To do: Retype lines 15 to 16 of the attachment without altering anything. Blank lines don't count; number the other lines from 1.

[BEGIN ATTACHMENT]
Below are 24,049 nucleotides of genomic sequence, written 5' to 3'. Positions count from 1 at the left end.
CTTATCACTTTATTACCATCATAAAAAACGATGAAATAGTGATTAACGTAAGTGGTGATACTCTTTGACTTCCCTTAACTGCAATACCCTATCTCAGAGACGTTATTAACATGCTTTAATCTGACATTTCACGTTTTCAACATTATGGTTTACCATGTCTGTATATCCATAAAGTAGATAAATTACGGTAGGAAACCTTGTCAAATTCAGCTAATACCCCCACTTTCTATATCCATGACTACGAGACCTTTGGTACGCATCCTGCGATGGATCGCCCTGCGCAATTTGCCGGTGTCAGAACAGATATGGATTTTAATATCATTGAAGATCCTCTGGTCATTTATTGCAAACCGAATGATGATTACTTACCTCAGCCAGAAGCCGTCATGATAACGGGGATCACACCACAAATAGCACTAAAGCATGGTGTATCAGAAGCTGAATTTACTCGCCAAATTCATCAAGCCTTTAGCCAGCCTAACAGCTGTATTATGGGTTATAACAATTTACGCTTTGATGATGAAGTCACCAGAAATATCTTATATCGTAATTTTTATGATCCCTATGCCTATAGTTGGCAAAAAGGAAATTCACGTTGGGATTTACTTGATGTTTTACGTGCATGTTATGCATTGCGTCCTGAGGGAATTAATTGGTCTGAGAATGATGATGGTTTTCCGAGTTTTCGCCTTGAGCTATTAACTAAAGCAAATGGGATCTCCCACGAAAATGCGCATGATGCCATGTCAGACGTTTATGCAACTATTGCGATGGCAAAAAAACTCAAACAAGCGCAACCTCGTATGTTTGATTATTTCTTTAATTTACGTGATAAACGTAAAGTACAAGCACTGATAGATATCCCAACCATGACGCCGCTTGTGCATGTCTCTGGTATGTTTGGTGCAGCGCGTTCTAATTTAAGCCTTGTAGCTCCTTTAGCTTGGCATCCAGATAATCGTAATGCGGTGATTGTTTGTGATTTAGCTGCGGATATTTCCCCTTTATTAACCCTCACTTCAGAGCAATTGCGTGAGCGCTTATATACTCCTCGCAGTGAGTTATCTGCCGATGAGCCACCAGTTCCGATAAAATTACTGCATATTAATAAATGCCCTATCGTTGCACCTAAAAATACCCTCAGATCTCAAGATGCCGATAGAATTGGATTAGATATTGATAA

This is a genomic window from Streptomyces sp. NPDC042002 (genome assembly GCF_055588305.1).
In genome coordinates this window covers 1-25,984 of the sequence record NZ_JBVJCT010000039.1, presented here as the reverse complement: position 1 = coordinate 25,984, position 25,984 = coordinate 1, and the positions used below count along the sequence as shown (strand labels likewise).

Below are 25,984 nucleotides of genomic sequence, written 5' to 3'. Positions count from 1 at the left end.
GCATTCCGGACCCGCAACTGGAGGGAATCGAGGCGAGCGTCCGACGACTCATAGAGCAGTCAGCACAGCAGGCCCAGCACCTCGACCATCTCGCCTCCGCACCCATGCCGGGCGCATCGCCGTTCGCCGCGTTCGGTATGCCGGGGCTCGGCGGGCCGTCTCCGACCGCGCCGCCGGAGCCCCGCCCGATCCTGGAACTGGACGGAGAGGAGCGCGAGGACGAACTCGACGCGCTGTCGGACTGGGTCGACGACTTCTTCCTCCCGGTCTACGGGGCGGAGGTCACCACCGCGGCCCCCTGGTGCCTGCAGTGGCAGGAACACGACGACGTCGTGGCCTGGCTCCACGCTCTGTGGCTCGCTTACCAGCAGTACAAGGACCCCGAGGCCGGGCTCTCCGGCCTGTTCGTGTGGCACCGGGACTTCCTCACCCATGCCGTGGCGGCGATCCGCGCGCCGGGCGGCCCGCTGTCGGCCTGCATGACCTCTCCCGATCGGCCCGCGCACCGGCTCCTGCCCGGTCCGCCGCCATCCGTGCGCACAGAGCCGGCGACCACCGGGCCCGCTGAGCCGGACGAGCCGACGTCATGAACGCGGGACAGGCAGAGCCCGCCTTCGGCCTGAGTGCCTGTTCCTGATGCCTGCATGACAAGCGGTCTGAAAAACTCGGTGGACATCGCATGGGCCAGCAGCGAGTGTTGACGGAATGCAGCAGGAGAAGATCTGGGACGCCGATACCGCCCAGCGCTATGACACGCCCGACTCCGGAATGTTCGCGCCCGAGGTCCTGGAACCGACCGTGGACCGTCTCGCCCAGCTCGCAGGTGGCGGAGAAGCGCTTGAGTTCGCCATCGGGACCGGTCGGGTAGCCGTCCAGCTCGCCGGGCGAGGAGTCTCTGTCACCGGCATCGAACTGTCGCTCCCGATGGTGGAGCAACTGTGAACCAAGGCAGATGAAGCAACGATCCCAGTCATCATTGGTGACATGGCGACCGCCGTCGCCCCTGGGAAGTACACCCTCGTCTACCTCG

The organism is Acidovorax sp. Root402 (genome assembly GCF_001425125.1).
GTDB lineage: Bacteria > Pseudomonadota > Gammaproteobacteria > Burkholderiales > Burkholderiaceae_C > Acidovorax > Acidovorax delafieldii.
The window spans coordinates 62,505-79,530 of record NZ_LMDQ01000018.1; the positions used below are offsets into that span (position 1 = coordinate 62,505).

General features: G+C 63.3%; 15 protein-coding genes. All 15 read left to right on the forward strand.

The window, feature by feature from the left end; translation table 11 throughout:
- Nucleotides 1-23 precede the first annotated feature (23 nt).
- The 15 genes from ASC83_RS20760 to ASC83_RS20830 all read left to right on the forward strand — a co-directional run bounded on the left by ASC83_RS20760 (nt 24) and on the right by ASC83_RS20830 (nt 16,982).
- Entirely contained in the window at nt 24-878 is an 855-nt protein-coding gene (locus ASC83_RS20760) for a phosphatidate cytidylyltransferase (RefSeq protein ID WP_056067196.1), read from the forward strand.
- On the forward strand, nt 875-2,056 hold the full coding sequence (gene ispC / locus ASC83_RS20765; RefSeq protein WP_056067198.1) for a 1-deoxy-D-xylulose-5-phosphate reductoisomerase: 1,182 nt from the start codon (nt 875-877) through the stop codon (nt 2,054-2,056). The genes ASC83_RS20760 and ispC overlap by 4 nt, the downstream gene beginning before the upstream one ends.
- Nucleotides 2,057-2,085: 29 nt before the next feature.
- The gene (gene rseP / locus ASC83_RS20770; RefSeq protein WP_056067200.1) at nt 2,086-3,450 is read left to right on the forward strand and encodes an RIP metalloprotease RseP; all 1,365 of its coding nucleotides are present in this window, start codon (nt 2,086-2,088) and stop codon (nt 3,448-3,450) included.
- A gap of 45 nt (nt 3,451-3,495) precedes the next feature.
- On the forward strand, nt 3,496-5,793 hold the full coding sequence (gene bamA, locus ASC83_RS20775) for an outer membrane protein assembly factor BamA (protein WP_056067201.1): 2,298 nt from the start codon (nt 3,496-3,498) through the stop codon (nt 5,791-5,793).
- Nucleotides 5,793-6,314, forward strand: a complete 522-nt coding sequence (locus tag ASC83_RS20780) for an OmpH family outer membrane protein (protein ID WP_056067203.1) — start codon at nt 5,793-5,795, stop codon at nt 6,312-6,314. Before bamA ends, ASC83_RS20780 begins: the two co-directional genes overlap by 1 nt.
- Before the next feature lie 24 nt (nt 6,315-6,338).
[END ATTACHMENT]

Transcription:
- On the forward strand, nt 875-2,056 hold the full coding sequence (gene ispC / locus ASC83_RS20765; RefSeq protein WP_056067198.1) for a 1-deoxy-D-xylulose-5-phosphate reductoisomerase: 1,182 nt from the start codon (nt 875-877) through the stop codon (nt 2,054-2,056). The genes ASC83_RS20760 and ispC overlap by 4 nt, the downstream gene beginning before the upstream one ends.
- Nucleotides 2,057-2,085: 29 nt before the next feature.